Peter Drucker: Early Futurist

Peter Drucker, the business management guru, is one of the earliest futurists to come out with philosophies for the 21st Century. Peter Drucker’s ideas have become so cross-pollinated with modern evangelicalism — particularly in the the Purpose-Driven church, and marketplace ministries — that it becomes important to address his philosophies.

Drucker’s book Landmarks of Tomorrow was a futurist classic. First published in 1959, in 1996 it was re-issued with a new Introduction by the author. Like futurist Willis Harman several decades later, Drucker wrote about the necessity to create a “metaphysical science” for the coming “new age” — “The new view of the world, the new concepts, the new human capacities” (1996 Introduction, p. xvi). Drucker believed that man’s inherent problems could be overcome, apparently even the “problem” of Original Sin:

“Knowledge and power have been problems of man since the Garden of Eden. Now they are in the center of his existence. The solution to them which the new age finds will, in the last analysis, determine its character and meaning. If it fails to solve them, it will not only be a dark age without starts even to light up the night; it may well be the last age of man — and conquest of space will not alter this. If however the new age succeeds in solving these problems, it could become one of the greatest eras of man.” (p. 268) [emphasis added]

Expressing his religious philosophy, Drucker wrote, in an apparent reference to Genesis 3:5:

“Society needs a return to spiritual values — not to offset the material but to make it fully productive. . . . Mankind needs the return to spiritual values, for it needs compassion. It needs the deep experience that the Thou and the I are one, which all higher religions share.” (1996, p. 264-265)

In his early life Drucker was influenced by German mysticism. In his later life Drucker was influenced by Zen. Both philosophies incorporate the idea of holism. He defined it in the 1996 Introduction: “the parts exist in contemplation of the whole.” (p. 6) Elsewhere he expressed his Zen philosophy in an interview with Harriet Rubin for Inc. magazine (“Peter’s Principles,” 3/1/98 []). In discussing how Drucker sees the world, Ms. Rubin noted that he collected Japanese paintings. “They teach him about Japan, but they also teach him how to look.”

“Drucker takes me into his study. He points to a few black smudges on a yellowed piece of paper on the wall. The painting looks like nothing in the Louvre. I find myself thinking that it’s black and white and pitifully austere. Drucker adjusts his thick glasses and looks. “I bet you don’t see much in it,” he says. I rub my 20/20s. He’s right. He starts teaching me the way a Japanese painter would look at things.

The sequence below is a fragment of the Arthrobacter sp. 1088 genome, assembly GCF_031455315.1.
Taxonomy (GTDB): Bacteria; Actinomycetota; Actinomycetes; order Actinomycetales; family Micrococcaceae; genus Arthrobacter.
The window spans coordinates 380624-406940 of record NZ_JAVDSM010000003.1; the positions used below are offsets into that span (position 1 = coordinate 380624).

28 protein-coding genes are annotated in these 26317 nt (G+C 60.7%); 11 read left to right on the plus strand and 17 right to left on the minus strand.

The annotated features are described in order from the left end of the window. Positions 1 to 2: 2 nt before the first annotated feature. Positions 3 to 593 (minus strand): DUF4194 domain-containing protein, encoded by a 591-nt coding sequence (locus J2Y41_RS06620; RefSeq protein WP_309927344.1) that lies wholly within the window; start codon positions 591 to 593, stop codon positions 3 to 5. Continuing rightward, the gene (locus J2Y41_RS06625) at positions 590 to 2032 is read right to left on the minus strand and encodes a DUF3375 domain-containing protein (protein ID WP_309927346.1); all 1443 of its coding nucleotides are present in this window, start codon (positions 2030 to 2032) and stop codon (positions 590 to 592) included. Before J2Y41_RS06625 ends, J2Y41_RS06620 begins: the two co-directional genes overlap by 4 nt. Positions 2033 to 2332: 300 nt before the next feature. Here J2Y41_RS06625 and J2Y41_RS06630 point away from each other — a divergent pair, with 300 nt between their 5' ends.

“He hands me a book, A Concise History of Japanese Art. Inside is a tiny pencil, nesting in a page that says the following:

“‘The Zen-inspired painter seeks the ‘truth’ of a landscape, like that of religion, in sudden enlightenment. This allows no time for careful detailed draftsmanship. After long contemplation, he is expected to be able to seize inner truth in a swordlike stroke of the brush. This ‘essentialism’ can be expressed equally well in a large landscape or in the branch of a tree, in the broadest panorama as well as in each of its minute components….'”

Interestingly, this philosophy of “holism” forms a foundation for much of the doctrine perpetuated by the global futurists. Noted futurist Ervin Laszlo, in his 1974 book A Strategy for the Future: A Systems Approach to World Order, developed a blueprint for world governance based on the concept of holism. (Ervin Laszlo had much to do with the Club of Rome, which is relevant to yesterday’s Herescope post.)

Futurism and Rick Warren

This discussion of Drucker’s religious beliefs is important in light of the Christianity Today article cited on Herescope on 10/04/05 in which Drucker — a major architect of workplace spirituality — is mid-identified as a Christian by writer Jeff Sellers. Drucker’s key influence over the second half of the 20th century was, of course, primarily in the business world. He was one of the premier agents of change, bringing the new doctrines of futurism to the corporate world, cleverly wrapped in the language of economics. However, he also concentrated his efforts in what he called the “private sector,” i.e, churches and charities. In this capacity Drucker has been a “mentor” to Pastor Rick Warren, helping him to establish Purpose-Driven as a major name brand in the evangelical market. Drucker “has been a close friend of his for years. . . ‘I once heard Drucker say this,’ Warren said. “‘Warren is not building a tent revival ministry, like the old-style evangelists. He’s building an army, like the Jesuits.”‘” (“The Cellular Church,” by Malcolm Gladwell, New Yorker magazine, 9/12/05)

Indeed, the estoeric philosophy of holism is most evident in the cellular structure of the small groups that Warren is building.

The Truth:

“In the beginning was the Word, and the Word was with God, and the Word was God. The same was in the beginning with God. All things were made by him; and without him was not any thing made that was made. In him was life; and the life was the light of man. And the light shineth in darkness; and the darkness comprehended it not.” (John 1:1-5)

“And the serpent said unto the woman, Ye shall not surely die: For God doth know that in the day ye eat thereof, then your eyes shall be opened, and ye shall be as gods, knowing good and evil.” (Genesis 3:4-5)

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